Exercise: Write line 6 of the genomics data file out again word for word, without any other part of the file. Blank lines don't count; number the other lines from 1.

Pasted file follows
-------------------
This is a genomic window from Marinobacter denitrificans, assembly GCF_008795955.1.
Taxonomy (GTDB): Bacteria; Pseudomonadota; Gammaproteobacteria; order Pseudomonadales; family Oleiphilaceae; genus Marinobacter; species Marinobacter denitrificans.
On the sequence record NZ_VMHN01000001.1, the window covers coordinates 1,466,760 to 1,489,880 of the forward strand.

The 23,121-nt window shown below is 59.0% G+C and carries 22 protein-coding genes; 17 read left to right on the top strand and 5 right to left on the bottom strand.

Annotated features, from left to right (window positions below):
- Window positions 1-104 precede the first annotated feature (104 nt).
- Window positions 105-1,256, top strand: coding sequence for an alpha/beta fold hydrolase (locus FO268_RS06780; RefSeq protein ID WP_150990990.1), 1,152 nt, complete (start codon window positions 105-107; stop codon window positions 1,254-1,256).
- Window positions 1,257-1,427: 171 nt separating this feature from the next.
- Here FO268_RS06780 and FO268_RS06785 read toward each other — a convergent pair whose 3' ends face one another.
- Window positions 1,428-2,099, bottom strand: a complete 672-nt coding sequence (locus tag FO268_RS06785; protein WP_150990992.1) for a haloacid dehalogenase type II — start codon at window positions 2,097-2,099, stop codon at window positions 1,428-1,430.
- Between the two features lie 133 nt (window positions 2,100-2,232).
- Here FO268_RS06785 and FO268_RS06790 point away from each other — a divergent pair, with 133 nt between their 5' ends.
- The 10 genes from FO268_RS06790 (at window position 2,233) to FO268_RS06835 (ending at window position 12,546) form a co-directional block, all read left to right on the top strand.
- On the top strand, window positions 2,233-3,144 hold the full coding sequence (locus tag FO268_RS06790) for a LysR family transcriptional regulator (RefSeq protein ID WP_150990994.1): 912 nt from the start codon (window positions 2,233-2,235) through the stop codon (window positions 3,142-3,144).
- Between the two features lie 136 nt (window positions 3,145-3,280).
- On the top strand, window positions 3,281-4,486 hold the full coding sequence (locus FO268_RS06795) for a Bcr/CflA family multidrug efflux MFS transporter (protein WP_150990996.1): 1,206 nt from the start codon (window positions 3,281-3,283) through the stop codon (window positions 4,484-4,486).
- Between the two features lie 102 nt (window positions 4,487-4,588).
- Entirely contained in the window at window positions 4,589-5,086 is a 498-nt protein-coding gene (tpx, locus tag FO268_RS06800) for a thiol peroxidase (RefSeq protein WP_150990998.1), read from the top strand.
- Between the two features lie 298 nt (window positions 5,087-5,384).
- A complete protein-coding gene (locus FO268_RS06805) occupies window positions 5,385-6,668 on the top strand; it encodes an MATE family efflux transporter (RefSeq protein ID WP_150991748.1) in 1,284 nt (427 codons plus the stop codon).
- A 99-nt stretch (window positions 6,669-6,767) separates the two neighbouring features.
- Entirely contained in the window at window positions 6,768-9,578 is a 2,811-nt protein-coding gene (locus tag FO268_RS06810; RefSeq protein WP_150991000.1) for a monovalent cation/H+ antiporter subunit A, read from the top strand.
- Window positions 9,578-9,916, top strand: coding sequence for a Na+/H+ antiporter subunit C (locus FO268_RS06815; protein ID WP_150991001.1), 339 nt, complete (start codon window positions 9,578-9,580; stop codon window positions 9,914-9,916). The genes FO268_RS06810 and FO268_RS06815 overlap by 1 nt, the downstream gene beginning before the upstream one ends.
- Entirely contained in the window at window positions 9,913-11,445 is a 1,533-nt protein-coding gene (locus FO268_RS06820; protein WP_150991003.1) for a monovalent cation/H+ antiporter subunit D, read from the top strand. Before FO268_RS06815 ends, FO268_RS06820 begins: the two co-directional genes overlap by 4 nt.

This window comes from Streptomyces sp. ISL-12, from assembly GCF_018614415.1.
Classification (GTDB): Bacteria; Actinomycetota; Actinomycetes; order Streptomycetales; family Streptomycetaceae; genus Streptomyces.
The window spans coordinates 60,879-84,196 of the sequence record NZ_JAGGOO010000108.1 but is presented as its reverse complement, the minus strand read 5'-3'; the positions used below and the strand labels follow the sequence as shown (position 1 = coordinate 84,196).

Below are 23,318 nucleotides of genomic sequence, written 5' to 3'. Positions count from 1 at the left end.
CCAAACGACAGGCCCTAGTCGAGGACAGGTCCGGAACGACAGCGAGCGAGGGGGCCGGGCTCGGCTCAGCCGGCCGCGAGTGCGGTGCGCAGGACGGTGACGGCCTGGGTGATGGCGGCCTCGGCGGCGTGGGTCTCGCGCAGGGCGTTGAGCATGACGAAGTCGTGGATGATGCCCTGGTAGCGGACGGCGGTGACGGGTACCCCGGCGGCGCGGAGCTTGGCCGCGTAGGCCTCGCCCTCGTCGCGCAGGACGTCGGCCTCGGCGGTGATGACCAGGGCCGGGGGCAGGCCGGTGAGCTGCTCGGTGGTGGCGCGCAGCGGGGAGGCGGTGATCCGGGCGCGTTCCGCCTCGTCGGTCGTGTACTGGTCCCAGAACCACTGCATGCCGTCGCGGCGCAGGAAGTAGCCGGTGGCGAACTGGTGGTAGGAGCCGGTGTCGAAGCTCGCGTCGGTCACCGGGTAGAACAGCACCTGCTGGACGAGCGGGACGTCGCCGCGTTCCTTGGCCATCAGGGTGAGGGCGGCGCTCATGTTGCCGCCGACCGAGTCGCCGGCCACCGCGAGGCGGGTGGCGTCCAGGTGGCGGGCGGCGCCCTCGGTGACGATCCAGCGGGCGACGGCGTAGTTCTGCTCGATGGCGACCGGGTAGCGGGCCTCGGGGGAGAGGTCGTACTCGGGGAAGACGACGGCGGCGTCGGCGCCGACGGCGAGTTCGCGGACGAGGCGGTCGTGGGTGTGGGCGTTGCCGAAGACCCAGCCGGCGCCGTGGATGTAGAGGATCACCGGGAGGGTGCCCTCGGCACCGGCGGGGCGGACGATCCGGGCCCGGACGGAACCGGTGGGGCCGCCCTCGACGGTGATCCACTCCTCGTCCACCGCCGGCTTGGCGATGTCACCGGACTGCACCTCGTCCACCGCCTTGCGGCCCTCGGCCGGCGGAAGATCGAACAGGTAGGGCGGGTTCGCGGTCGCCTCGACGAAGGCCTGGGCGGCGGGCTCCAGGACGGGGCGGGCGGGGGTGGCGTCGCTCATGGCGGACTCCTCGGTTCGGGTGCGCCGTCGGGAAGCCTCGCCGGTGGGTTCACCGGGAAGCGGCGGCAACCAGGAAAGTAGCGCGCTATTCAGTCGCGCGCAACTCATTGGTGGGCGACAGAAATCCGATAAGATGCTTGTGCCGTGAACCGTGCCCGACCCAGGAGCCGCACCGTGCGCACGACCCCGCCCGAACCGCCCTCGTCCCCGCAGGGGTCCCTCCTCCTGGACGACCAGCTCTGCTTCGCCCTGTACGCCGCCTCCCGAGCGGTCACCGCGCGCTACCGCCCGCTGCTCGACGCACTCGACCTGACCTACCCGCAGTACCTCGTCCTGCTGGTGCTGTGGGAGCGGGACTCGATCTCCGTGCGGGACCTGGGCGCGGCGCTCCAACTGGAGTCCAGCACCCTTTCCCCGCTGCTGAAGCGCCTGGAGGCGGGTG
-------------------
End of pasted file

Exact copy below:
- Window positions 1-104 precede the first annotated feature (104 nt).